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11/25/2018 10:33:00 AM
CHAIN REACTION: Standardized businesses taking up more downtown Bloomington space
A Noodles & Co. restaurant is housed in the former Von Lee movie theater on Kirkwood Avenue, but the building retains its historic facade. Herald-Times file photo
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A Noodles & Co. restaurant is housed in the former Von Lee movie theater on Kirkwood Avenue, but the building retains its historic facade. Herald-Times file photo

Kurt Christian, Herald-Times

A growing percentage of businesses on East Kirkwood Avenue and around the downtown’s courthouse square qualify as a standardized business, meaning they’re either a chain or a local business caught in a trap meant for much bigger fish.

Former Mayor Mark Kruzan has wanted to preserve Bloomington’s small-town feel by regulating the number of chain businesses in the downtown since the mid-1980s, when a McDonald’s opened on Kirkwood Avenue, the city’s most iconic street. Opponents to his high standard of review called Kruzan’s proposed restrictions an outright ban and argued that the city should let the market decide what type of businesses could open where.

Since Kruzan first proposed his review in 2009, his idea of a standardized business ordinance has been whittled down from a multi-faceted litmus test to a single, design-based standard.

Nearly a decade later, the number of businesses on Kirkwood and the square that qualify for the standardized designation has grown by 10 percent.

“This issue was completely foreseeable, and so is the fact that it’s only going to get worse,” Kruzan said recently. “What’s on the books today is watered down, to me, meaningless.”

Today’s standardized business ordinance applies to businesses with more than one location that are looking to open within the University Village Overlay and the Courthouse Square Overlay. Those downtown overlays stretch from Indiana Avenue to Washington Street between Third and Sixth streets, and from Washington to Morton Street between Fourth and Seventh streets.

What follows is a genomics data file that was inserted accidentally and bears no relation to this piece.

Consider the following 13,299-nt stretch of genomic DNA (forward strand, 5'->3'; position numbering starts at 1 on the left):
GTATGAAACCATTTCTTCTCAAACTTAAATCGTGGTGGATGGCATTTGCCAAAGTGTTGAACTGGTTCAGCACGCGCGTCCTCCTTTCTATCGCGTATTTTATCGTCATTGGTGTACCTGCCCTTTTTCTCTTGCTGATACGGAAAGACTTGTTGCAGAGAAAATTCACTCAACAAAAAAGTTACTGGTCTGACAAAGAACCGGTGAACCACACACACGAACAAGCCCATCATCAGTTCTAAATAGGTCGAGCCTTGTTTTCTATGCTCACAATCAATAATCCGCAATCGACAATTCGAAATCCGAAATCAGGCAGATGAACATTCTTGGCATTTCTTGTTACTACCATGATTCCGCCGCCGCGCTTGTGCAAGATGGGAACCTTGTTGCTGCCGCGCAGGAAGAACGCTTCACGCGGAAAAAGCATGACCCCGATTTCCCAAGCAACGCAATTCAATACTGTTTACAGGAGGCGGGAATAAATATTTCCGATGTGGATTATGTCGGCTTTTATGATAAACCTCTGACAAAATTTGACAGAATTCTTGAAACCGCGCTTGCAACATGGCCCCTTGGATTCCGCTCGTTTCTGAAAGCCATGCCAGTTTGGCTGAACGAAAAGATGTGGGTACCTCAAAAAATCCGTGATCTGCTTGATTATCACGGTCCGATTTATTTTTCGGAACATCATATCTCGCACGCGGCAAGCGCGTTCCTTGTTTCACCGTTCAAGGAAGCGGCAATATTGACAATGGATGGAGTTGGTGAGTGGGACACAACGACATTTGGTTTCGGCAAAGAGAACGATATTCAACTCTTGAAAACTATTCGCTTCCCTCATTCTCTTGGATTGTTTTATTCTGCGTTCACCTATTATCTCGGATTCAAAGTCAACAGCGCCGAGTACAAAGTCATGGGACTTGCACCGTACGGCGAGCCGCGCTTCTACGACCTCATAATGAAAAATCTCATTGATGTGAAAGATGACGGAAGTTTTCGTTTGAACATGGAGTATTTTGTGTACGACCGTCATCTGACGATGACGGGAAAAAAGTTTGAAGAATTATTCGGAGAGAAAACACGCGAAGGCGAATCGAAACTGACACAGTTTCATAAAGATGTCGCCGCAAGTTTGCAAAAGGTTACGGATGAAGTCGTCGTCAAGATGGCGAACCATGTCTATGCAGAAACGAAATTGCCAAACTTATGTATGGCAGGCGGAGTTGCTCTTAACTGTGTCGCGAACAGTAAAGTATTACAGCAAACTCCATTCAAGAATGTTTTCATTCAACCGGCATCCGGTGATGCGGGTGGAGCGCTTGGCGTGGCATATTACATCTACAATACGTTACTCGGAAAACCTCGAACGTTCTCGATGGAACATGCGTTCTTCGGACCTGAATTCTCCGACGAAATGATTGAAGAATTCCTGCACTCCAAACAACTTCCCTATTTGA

Businesses with multiple locations that are held to standardized services, merchandise, menus, employee uniforms, trademarks, logos, signs or exterior design have to be reviewed by the city’s Board of Zoning Appeals and pay $250 to get a conditional use variance before they can operate. Considerations proposed by Kruzan in 2014 regarding the balance of local and national businesses in a given area are not a part of today’s review process.

Recently, two chains were given the necessary approvals to locate side-by-side on Kirkwood. Five Guys Burgers and Fries was approved in March to open at 425 E. Kirkwood Ave. That space was most recently a temporary location for Bloomington Bagel Company, and before that, a Panda Express. Goodfella’s Pizzeria, a Kentucky-based chain selling New York-style pizza by the slice, was also approved earlier this month for the space at 427 E. Kirkwood Ave. Previously, that space was used by BlueTique, a fashion store with locations in Kentucky and Tennessee.

In 2009, The Herald-Times identified about 80 local and 20 chains on the square and Kirkwood between Indiana Avenue and the B-Line Trail. An informal census conducted last week showed about 18 of the nearly 45 businesses along East Kirkwood Avenue meet the criteria of a standardized business. Today’s courthouse square has about 28 nonstandardized businesses, and four businesses that could be considered standardized. Though the review was relegated to the courthouse square and Kirkwood Avenue, several other chains such as Dagwood’s and Brother’s Bar and Grill exist in other parts of the applicable downtown overlays.